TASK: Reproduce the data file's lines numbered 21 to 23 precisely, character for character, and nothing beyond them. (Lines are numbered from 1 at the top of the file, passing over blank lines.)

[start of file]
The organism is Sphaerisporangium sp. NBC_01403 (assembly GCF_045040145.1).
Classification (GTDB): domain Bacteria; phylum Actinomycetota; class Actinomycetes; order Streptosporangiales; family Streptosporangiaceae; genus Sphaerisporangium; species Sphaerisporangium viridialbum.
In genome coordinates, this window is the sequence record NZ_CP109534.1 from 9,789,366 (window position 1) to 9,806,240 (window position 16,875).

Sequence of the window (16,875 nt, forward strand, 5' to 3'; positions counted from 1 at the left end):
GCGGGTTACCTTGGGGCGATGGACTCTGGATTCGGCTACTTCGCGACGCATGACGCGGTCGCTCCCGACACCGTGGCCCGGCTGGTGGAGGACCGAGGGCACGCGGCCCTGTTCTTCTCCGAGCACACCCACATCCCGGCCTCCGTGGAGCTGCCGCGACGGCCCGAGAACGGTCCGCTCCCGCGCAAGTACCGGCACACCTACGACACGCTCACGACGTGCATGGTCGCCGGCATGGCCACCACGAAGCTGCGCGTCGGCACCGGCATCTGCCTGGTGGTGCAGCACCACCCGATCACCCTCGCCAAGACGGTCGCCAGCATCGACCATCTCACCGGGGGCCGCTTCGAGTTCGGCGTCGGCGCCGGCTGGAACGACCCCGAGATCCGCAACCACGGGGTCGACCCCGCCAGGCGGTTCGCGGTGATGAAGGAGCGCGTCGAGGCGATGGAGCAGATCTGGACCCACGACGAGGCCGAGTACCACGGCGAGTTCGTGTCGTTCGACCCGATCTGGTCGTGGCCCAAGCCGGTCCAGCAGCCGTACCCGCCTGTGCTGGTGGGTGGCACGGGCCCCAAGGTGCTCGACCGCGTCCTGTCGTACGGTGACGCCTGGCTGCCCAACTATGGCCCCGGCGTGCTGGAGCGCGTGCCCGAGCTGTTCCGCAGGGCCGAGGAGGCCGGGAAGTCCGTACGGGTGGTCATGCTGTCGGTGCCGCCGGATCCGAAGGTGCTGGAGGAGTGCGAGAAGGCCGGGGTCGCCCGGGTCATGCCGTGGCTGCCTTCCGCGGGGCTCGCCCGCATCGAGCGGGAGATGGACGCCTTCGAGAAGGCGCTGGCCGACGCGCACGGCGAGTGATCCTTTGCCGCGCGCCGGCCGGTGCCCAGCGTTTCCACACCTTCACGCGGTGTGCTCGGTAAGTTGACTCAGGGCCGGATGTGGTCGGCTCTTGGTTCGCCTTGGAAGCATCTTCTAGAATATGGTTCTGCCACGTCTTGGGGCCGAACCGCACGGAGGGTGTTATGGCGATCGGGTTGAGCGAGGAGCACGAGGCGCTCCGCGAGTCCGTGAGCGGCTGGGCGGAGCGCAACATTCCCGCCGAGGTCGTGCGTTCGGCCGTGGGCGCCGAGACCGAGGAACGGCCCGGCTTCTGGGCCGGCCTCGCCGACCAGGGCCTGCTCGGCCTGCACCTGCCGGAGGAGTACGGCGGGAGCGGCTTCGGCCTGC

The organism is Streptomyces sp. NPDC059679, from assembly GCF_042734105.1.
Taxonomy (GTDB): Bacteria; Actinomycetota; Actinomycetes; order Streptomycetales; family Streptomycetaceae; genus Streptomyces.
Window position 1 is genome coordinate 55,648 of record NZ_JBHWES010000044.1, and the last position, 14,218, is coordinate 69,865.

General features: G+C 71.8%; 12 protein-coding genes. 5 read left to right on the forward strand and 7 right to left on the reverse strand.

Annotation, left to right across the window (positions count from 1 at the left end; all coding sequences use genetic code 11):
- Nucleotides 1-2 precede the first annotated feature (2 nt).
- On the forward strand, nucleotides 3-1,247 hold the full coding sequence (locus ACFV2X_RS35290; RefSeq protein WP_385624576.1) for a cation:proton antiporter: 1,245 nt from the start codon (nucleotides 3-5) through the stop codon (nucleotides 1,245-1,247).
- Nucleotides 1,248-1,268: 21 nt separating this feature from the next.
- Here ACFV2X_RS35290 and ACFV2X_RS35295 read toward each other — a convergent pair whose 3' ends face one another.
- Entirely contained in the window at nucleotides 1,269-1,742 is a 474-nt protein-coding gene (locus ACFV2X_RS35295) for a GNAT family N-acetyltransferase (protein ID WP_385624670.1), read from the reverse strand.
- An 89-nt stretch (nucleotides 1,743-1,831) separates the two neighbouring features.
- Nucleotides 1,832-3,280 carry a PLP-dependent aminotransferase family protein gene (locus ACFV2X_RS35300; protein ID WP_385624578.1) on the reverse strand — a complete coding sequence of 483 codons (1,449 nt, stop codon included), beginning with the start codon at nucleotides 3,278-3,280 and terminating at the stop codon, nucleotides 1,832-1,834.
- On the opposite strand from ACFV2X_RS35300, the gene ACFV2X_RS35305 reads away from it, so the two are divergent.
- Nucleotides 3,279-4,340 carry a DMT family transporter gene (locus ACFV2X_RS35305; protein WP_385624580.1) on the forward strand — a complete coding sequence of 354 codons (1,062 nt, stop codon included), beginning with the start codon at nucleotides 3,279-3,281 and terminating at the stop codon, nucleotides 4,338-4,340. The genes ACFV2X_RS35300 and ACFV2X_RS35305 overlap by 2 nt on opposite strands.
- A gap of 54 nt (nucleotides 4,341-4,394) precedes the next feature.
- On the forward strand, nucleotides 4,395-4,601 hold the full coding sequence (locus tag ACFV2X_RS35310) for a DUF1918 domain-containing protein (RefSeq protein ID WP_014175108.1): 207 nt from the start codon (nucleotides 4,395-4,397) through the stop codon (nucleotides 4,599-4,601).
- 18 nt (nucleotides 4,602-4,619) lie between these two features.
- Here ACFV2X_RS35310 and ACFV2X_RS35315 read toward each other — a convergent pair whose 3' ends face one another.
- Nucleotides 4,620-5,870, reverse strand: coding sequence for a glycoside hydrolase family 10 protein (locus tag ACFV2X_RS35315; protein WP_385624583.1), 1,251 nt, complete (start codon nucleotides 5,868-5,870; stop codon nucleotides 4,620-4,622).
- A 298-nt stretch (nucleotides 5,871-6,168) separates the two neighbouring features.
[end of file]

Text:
- On the forward strand, nucleotides 4,395-4,601 hold the full coding sequence (locus tag ACFV2X_RS35310) for a DUF1918 domain-containing protein (RefSeq protein ID WP_014175108.1): 207 nt from the start codon (nucleotides 4,395-4,397) through the stop codon (nucleotides 4,599-4,601).
- 18 nt (nucleotides 4,602-4,619) lie between these two features.
- Here ACFV2X_RS35310 and ACFV2X_RS35315 read toward each other — a convergent pair whose 3' ends face one another.